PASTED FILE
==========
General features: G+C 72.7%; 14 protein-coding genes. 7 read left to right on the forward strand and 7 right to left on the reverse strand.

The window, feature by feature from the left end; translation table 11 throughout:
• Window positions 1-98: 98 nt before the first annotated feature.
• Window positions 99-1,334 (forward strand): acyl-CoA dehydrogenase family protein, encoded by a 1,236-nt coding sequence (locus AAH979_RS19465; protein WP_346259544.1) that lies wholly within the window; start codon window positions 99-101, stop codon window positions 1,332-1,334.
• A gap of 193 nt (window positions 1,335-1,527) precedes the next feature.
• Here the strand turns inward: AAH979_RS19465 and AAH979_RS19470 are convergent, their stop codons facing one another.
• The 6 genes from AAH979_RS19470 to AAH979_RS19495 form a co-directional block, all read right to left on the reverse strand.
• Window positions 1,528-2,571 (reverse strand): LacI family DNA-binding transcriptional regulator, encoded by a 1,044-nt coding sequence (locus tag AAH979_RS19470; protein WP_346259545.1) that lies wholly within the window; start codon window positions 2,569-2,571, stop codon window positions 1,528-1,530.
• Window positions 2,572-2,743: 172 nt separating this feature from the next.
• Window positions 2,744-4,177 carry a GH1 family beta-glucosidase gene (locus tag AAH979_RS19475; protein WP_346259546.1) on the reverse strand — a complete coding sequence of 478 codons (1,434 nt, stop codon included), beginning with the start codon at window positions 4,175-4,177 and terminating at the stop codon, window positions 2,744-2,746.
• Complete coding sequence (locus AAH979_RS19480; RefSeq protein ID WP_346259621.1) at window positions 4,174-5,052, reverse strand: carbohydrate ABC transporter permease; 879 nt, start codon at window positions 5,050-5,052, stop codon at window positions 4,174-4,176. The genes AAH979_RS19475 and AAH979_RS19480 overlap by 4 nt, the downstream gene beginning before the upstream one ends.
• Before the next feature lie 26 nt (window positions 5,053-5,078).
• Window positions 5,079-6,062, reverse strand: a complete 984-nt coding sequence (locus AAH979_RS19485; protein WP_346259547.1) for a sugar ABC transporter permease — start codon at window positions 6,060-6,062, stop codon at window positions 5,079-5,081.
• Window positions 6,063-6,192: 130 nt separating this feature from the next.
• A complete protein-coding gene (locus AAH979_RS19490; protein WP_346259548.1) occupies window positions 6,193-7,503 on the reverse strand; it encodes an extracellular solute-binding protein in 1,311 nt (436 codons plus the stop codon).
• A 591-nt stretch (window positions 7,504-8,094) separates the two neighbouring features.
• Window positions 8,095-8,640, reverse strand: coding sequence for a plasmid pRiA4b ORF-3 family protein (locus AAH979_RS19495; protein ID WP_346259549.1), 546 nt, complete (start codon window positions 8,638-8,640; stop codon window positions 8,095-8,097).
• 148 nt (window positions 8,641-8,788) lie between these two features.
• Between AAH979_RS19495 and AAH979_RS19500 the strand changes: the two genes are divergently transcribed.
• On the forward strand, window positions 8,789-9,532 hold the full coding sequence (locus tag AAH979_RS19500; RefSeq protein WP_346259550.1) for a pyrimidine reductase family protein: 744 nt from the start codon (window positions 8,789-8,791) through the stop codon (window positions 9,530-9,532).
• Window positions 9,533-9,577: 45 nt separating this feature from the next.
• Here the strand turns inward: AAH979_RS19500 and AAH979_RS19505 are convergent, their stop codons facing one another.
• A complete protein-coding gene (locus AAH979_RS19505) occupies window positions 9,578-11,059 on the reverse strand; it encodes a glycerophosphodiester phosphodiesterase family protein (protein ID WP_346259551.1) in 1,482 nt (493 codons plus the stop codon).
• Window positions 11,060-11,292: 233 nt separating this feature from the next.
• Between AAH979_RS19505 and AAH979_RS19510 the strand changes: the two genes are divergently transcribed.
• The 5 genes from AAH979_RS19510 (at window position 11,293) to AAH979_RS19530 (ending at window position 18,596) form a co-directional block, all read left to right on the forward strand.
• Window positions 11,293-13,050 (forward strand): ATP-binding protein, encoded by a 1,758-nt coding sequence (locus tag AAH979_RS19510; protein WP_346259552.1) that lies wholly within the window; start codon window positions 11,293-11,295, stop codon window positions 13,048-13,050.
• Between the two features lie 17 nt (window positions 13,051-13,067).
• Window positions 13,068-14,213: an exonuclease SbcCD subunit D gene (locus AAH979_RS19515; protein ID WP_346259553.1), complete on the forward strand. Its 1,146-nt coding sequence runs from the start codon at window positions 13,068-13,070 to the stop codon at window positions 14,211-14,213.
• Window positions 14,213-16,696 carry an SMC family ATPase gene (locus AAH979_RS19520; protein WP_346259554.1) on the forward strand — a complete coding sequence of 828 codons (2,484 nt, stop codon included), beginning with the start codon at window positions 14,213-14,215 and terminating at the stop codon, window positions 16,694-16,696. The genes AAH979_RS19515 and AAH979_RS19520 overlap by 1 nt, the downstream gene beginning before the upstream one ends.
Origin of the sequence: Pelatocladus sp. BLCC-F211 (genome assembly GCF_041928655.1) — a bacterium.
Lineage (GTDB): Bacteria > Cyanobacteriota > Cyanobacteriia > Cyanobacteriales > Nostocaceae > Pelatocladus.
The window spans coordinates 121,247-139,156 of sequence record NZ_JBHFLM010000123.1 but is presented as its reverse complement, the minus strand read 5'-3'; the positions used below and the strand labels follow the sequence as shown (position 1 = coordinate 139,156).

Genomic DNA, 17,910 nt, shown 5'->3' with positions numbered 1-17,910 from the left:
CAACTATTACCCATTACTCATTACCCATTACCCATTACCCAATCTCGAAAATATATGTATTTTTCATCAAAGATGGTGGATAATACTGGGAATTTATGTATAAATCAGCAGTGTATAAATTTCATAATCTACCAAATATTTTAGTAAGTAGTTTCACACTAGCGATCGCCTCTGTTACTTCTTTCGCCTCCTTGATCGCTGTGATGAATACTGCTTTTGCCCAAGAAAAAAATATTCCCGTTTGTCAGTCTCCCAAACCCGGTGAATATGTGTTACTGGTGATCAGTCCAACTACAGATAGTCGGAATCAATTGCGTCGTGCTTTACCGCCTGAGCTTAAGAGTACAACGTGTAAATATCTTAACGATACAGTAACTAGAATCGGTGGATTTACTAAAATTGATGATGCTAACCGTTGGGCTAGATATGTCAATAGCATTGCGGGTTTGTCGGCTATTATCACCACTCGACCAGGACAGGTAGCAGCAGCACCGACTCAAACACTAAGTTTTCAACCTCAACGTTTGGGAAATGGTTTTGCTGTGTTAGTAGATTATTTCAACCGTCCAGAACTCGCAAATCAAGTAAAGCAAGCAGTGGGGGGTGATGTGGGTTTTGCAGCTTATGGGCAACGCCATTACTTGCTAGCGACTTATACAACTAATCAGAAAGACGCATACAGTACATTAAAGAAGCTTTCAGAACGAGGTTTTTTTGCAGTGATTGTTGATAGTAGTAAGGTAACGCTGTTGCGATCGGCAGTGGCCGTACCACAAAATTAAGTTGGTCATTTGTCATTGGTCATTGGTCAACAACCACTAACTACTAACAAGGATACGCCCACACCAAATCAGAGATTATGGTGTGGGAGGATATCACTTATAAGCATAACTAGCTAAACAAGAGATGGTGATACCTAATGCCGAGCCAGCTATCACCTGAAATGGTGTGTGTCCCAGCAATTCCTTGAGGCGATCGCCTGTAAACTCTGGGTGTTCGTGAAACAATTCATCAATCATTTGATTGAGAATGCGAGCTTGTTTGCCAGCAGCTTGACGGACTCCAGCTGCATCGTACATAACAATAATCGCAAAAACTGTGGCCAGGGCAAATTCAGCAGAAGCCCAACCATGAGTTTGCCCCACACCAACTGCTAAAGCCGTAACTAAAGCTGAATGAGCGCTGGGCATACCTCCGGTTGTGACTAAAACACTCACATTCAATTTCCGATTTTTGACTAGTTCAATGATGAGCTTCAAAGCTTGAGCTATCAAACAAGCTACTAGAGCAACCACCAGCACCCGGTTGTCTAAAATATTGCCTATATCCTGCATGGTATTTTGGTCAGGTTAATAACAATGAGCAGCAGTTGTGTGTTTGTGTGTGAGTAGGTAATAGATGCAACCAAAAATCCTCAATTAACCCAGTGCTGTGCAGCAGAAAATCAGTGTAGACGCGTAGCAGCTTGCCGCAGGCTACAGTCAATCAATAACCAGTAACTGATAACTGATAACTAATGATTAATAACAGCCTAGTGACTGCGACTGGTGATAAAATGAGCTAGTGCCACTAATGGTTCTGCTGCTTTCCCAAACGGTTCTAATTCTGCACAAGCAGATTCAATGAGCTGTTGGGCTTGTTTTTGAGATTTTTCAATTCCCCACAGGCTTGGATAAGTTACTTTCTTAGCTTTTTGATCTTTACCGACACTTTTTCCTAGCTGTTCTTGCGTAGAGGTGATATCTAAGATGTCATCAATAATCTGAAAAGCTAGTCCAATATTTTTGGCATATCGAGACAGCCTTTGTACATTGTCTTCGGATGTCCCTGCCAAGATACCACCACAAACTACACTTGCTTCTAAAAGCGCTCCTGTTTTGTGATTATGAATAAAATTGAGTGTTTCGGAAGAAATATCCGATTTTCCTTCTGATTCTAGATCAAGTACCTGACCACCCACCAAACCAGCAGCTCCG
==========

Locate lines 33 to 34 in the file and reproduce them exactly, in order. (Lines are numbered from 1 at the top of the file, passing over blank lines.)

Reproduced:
The window spans coordinates 121,247-139,156 of sequence record NZ_JBHFLM010000123.1 but is presented as its reverse complement, the minus strand read 5'-3'; the positions used below and the strand labels follow the sequence as shown (position 1 = coordinate 139,156).

Genomic DNA, 17,910 nt, shown 5'->3' with positions numbered 1-17,910 from the left: